As mentioned above, the game costs $12.95/month for a basic subscription.  You can pay up to $32.95/month for a "premium" subscription, which has a lot of nice perks, though 99% of the game can be experienced and enjoyed with a basic account.  There are also "ticketed" events, like Hunt for History or the Ebon Gates Festival (typically priced in the $40-80 range) and though one might balk at these prices, or the concept of paying to participate in an event in a game--the events themselves are in all honesty and without exaggerating unlike anything you would otherwise experience in a MUD.

I should touch on PvP as well.  In GS3, you can more or less attack anyone you wish, though simply going around attacking and killing people for no reason will get you warned, or eventually locked out of the game.  In general, Character vs. Character conflict, where the players are role-playing a conflict out with one another and AREN'T fighting because of a grudge between the players involved (or as a test of player skill) is fine and even encourged, while PvP that does not involve role-play is frowned upon.  Unconsented PvP is against the rules.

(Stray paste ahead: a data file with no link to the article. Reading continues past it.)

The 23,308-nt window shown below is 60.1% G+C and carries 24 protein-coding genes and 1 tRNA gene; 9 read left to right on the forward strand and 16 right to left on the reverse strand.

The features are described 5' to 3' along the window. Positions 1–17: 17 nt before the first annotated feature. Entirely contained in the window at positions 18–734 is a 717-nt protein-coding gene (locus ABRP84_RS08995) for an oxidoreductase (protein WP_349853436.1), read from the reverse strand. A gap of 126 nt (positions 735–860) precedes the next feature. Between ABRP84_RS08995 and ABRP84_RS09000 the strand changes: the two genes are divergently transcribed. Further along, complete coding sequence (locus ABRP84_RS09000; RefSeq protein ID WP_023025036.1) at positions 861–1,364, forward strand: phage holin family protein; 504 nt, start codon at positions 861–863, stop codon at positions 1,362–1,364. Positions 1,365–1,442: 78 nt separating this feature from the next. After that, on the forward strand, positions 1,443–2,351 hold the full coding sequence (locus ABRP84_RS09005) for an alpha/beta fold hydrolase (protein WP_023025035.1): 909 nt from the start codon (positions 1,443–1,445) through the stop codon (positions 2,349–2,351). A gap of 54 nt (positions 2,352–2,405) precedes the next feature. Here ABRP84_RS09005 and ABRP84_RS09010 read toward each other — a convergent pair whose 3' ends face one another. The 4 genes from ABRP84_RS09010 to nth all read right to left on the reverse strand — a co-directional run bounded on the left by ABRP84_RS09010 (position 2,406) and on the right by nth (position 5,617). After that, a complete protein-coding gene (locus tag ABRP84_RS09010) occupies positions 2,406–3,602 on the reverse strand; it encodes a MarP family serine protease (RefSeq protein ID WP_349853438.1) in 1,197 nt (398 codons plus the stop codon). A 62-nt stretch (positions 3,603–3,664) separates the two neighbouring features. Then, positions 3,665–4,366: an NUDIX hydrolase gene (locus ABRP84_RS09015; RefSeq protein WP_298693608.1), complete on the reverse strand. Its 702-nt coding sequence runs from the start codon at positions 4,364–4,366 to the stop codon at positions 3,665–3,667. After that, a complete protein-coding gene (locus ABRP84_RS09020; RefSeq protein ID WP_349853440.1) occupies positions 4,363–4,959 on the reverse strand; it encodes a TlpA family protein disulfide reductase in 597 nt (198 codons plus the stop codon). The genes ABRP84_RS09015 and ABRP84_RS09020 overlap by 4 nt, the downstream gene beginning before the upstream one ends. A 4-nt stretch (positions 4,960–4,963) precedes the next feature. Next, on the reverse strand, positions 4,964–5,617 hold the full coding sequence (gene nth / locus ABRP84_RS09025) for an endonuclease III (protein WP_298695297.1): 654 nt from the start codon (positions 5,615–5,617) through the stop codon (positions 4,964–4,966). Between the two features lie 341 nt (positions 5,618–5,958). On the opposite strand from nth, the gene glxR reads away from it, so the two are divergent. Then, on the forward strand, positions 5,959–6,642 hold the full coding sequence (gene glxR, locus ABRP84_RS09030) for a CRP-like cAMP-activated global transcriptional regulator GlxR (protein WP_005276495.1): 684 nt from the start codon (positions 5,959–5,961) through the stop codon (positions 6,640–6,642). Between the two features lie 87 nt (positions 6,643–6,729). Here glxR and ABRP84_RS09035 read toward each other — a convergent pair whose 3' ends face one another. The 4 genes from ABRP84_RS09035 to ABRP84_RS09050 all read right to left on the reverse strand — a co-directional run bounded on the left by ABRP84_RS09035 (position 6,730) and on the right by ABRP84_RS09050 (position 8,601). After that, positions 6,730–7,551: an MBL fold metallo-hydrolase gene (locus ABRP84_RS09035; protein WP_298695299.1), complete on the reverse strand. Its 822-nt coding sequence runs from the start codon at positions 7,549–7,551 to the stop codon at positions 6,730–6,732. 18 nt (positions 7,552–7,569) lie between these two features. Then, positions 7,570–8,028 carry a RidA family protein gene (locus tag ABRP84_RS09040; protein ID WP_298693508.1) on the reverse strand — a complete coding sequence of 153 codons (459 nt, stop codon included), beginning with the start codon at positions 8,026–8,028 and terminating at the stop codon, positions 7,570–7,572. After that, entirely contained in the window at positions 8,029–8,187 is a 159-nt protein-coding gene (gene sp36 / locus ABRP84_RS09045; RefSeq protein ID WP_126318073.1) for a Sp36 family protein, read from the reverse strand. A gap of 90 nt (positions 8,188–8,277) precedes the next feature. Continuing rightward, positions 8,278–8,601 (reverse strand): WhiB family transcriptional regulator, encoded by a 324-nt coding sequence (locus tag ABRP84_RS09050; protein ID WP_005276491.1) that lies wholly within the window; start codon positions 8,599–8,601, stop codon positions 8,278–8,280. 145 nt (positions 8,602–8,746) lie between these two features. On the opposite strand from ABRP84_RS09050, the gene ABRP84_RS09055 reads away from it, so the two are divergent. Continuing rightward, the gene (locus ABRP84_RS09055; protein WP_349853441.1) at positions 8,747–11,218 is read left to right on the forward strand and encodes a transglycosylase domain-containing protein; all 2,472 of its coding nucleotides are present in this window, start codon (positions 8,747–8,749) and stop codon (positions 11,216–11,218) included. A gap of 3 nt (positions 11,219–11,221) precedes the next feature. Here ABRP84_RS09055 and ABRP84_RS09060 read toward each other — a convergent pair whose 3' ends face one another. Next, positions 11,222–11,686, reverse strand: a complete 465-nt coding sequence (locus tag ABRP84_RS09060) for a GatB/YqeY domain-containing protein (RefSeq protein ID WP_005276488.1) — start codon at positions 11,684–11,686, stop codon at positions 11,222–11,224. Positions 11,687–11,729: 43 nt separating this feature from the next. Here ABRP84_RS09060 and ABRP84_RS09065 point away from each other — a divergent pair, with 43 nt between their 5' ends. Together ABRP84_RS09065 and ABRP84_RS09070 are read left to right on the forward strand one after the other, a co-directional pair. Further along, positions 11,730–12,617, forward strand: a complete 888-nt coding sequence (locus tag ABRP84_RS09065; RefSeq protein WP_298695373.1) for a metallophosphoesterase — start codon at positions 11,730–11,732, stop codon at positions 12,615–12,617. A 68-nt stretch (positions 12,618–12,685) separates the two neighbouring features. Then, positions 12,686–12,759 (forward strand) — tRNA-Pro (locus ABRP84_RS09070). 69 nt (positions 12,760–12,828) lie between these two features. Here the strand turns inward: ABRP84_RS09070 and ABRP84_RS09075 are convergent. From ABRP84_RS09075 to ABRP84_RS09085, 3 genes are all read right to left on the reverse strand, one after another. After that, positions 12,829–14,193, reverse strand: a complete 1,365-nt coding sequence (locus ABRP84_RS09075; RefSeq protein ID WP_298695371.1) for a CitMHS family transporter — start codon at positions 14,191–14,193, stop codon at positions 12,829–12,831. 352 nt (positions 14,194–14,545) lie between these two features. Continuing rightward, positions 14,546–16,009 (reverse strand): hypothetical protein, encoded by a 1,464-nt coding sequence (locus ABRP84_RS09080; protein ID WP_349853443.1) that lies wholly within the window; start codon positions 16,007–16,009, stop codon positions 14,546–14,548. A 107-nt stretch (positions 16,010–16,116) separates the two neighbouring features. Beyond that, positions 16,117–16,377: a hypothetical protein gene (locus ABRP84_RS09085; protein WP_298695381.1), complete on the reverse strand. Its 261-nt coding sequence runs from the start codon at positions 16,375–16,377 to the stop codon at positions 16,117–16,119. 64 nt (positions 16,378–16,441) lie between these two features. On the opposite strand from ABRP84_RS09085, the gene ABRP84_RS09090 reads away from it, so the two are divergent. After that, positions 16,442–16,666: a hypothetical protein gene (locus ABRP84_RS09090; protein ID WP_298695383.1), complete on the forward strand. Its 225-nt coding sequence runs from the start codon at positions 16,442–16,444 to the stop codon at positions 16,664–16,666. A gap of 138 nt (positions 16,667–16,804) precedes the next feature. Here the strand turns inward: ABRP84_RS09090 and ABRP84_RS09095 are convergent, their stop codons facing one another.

Well, there's much more that could be said, but that's all I'll say here.  This isn't the most eloquent or complete review, but it should do until Juspera re-submits hers. :)